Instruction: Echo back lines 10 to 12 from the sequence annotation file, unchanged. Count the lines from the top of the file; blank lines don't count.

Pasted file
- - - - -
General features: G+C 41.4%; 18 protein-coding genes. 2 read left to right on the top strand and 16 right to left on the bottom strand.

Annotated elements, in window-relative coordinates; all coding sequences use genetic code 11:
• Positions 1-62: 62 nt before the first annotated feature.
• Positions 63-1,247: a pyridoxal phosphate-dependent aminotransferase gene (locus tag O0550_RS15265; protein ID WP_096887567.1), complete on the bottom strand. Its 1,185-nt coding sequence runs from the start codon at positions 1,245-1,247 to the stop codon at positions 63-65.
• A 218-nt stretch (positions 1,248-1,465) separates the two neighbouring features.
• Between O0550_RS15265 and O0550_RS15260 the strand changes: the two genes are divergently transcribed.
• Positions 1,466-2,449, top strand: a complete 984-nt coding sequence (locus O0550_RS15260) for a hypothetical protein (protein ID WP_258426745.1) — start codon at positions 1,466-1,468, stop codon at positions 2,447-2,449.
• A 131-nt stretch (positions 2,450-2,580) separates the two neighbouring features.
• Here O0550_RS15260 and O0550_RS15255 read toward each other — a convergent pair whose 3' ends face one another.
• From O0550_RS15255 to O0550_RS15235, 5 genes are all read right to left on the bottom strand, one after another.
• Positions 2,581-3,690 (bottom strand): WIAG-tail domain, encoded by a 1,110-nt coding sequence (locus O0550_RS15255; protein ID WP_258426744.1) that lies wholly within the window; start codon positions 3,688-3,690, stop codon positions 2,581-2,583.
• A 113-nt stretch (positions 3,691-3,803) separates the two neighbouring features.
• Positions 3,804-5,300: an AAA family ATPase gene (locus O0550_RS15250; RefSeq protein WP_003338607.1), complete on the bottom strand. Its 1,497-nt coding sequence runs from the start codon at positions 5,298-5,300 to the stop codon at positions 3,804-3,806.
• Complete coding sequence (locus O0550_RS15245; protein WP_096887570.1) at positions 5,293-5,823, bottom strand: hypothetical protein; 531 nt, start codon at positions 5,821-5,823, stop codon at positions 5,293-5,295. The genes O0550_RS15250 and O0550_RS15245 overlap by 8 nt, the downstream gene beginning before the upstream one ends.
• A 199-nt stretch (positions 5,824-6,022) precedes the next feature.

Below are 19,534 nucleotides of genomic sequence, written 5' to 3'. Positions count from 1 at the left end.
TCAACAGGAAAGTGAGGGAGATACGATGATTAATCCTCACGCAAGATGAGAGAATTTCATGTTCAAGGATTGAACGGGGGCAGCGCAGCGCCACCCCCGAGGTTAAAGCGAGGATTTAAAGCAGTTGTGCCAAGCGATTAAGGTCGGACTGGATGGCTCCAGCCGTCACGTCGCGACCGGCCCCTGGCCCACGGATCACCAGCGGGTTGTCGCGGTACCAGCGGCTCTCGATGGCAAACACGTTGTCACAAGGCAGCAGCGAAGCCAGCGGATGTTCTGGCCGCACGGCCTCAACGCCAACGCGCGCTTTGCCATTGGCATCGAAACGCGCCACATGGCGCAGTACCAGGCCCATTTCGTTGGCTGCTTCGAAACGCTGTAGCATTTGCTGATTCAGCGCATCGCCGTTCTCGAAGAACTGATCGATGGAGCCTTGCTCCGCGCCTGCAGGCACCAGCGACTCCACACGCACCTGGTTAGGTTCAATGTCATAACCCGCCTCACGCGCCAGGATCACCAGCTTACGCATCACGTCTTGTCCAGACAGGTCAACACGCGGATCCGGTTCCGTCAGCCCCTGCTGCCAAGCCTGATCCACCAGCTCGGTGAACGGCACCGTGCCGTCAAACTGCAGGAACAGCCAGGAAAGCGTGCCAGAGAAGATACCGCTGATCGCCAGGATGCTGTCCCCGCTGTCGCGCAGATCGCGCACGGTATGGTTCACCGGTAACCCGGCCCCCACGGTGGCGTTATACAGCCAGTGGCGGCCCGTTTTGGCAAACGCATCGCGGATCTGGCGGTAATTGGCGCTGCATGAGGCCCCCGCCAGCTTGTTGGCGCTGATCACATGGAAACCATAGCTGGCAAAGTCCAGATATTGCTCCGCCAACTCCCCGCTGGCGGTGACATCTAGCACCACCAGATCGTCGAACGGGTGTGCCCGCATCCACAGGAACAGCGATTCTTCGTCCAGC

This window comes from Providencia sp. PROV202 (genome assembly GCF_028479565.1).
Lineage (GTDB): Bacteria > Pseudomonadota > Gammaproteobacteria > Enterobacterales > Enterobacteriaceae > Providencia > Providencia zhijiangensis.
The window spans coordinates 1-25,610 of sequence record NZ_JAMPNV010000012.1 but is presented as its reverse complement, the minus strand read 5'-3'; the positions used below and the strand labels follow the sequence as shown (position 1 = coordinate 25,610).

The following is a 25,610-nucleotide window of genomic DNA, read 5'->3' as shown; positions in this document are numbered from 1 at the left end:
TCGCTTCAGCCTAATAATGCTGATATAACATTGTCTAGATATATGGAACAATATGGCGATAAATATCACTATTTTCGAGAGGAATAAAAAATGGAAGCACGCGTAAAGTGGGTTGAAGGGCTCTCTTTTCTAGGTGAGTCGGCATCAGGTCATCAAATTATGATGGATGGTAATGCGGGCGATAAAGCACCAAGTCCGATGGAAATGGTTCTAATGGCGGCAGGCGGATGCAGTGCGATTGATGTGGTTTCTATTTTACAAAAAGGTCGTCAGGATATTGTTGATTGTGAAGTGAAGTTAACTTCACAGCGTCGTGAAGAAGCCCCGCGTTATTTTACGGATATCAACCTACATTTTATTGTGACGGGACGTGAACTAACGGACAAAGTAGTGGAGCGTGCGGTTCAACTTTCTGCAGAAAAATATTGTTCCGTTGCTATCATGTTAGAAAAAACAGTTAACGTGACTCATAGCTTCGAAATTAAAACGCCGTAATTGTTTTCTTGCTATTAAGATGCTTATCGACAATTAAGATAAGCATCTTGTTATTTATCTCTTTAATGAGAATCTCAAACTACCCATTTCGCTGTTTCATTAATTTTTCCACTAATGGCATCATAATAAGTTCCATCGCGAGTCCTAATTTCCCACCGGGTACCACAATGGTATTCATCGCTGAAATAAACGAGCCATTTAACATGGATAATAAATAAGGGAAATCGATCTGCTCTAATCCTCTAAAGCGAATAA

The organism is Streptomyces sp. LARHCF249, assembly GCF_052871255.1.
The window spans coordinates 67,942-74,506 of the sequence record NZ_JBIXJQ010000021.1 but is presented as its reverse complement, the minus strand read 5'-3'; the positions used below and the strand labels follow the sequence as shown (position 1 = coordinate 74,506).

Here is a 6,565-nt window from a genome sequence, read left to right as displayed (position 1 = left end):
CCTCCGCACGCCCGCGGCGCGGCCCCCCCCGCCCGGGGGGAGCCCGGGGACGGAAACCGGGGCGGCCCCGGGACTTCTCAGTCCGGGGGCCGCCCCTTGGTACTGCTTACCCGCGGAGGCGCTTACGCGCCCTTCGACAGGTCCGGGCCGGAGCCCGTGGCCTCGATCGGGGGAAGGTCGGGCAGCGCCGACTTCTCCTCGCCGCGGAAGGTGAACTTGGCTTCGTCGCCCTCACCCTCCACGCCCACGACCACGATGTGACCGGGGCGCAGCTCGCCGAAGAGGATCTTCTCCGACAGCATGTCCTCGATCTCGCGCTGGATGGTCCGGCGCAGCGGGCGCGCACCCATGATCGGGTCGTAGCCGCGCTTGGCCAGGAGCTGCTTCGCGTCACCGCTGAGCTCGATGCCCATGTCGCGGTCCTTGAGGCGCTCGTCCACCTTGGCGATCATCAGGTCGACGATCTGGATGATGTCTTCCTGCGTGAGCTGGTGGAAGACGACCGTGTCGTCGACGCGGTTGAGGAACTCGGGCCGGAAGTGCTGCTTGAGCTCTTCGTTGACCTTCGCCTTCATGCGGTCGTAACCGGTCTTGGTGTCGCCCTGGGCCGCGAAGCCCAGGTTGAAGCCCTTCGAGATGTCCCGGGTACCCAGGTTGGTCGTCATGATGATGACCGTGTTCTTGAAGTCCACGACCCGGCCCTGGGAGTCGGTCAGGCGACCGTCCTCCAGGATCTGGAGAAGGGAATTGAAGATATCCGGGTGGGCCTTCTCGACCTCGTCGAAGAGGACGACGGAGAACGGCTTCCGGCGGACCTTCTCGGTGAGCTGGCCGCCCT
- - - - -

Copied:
• From O0550_RS15255 to O0550_RS15235, 5 genes are all read right to left on the bottom strand, one after another.
• Positions 2,581-3,690 (bottom strand): WIAG-tail domain, encoded by a 1,110-nt coding sequence (locus O0550_RS15255; protein ID WP_258426744.1) that lies wholly within the window; start codon positions 3,688-3,690, stop codon positions 2,581-2,583.
• A 113-nt stretch (positions 3,691-3,803) separates the two neighbouring features.